I live in Canada. Everybody likes Canada. I don’t think anyone has ever said: I hate Canada. If anything, you might feel a slight indifference towards Canadians. And we’re sort of okay with that. We’re not really very controversial, as a people.
This week, however, something happened. A waitress (we say server; it’s more politically correct) at a restaurant in St-Jean-Sur-Richelieu, Quebec, offered a woman who was breastfeeding in a restaurant a cloth to cover herself up.
How dare she. Shame the beautiful process of feeding infants. How dare she. And cue the insane internet backlash: who is this waitress? Why is she conspiring against breastfeeding mommies? What is her agenda? What is the restaurant’s position on this? Why hasn’t she been fired?
Now I don’t know the specifics of this, ahem, case. Maybe the waitress was a huge bitch and the mother was really being discreet. If these walls could talk…
But what I’m really interested in is the aftermath. This incident has caused me to re-evaluate my personal values, and I’ve come to the conclusion that when I’m eating at a restaurant, I don’t want a breast staring at me in the face. And I say this respectfully, breastfeeding or not, this is just the way I feel.
I understand that breastfeeding is a beautiful, natural process. I get it. I also get that women are not less maternal if they feed their babies formula. My mother did not breastfeed me, but my brother was breastfed. We are now both artists; go figure.
I get that this is a sensitive issue, in a general sense. I am not a mother, but I am a woman, and more importantly, I am a restaurant-goer. I am an avid restaurant-goer.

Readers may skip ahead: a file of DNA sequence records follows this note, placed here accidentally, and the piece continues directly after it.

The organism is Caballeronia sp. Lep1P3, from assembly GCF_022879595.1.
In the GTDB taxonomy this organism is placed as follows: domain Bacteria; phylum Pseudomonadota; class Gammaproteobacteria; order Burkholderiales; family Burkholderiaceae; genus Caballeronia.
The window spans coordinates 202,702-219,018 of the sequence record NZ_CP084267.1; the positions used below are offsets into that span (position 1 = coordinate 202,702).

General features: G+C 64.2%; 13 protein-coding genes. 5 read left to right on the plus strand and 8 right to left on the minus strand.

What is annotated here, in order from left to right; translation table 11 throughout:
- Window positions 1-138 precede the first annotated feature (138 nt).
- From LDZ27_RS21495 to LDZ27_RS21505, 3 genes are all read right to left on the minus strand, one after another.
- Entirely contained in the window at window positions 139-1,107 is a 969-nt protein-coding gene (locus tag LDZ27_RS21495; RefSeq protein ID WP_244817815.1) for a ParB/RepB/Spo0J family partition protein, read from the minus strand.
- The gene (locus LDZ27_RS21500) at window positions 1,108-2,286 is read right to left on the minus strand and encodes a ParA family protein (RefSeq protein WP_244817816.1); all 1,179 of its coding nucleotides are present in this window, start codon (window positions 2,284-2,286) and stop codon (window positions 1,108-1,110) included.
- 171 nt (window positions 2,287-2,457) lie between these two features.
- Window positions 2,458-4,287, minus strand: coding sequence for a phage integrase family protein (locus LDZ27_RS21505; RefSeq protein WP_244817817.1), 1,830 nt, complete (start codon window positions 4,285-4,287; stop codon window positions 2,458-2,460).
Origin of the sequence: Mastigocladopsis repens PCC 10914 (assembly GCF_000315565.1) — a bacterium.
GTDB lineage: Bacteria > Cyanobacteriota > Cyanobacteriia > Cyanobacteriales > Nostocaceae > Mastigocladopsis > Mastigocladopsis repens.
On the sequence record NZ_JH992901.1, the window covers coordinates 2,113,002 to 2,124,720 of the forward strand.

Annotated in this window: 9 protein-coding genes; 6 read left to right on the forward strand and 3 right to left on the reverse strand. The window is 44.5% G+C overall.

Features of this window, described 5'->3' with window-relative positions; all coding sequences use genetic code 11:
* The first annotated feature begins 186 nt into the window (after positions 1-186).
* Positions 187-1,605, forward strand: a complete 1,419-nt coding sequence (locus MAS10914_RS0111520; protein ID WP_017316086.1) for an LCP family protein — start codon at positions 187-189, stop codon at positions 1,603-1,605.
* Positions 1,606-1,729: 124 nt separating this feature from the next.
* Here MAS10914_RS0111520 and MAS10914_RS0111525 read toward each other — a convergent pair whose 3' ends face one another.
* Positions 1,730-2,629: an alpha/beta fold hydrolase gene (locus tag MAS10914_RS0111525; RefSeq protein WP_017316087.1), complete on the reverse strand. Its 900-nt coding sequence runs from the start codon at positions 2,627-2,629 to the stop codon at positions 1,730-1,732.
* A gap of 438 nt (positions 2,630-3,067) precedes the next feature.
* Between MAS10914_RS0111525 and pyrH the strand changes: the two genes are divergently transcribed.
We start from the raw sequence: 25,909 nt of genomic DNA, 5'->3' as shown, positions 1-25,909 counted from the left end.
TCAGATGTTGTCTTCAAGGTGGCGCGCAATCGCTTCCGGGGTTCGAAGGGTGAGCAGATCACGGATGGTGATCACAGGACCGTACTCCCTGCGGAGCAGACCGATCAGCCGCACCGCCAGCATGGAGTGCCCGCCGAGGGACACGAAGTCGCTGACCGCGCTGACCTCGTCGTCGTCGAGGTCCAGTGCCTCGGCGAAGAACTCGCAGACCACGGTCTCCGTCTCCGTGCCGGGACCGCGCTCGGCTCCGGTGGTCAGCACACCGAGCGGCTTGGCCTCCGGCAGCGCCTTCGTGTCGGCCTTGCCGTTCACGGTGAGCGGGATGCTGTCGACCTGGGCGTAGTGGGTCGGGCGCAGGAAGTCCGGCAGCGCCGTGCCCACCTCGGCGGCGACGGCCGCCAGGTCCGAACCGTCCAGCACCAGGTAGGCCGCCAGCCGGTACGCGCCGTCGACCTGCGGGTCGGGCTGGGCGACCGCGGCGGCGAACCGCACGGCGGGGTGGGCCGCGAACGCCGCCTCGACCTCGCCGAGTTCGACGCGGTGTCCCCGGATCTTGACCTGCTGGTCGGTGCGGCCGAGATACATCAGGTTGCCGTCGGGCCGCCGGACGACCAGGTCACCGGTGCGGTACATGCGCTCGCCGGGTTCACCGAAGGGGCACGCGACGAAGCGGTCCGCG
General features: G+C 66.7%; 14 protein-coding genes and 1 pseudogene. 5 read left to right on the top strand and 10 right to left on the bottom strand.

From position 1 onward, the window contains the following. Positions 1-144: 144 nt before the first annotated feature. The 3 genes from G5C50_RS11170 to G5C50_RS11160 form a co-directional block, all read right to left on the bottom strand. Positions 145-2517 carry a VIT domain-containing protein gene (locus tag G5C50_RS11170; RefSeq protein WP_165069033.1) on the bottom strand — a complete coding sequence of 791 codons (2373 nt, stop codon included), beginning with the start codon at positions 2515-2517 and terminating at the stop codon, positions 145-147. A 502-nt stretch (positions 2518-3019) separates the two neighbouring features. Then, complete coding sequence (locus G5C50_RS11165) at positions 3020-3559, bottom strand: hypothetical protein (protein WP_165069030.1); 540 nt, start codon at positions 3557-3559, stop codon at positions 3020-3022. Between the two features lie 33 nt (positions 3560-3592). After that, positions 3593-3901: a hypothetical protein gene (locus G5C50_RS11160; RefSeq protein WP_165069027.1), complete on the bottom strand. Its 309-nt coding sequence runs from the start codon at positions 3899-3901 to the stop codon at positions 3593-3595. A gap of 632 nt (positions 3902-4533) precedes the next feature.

This is not a feminist issue. This is not a constitutional issue. This is a restaurant etiquette issue. Sure, your milk is ready and the baby is hungry. No problem: nourish your progeny! That’s beautiful. Perhaps you can gently lay a little towel or blanket loosely around your baby’s head as a polite nod to other diners? Of course, you don’t have to. Of course. And it would be infringing on your rights to tell you that you can’t. I get that. We wouldn’t even think of it.
But maybe, just maybe, it would be okay for you to simply… consider the discomfort of other diners who aren’t used to seeing a foreign breast bouncing about as they chew on their steak? I mean, let’s be honest here: baby attached or no baby attached, a breast is still a breast. And don’t get me wrong, I have a great respect for the changing female body and the miracle of birth. I am a direct product of its significance, in fact (newsflash) we all are.
But I can definitely understand why, as a waitress, it would be jarring to take an order and try to pretend like you don’t see the baby and the breast bouncing right in your field of vision. Even as the person eating at the next booth. Are you supposed to acknowledge it? Is it rude not to? Should we applaud it publicly? Should we avert our eyes? Will we become social pariahs if we question whether or not it’s appropriate? I don’t think it makes me judgmental or narrow-minded or uneducated to feel uncomfortable about it. Like I said, I usually like my meals sans breasts, unless it’s chicken.
Above all, please, please, let’s not begin a tirade about women’s rights on this particular issue because it is just so completely misguided it makes me want to cry. Can’t we all agree that having the freedom to breastfeed wherever we want is magnificent? And although we are not obligated to, I think it would be nice for everyone to generally be considerate of other diners in a dining situation. Respectfully.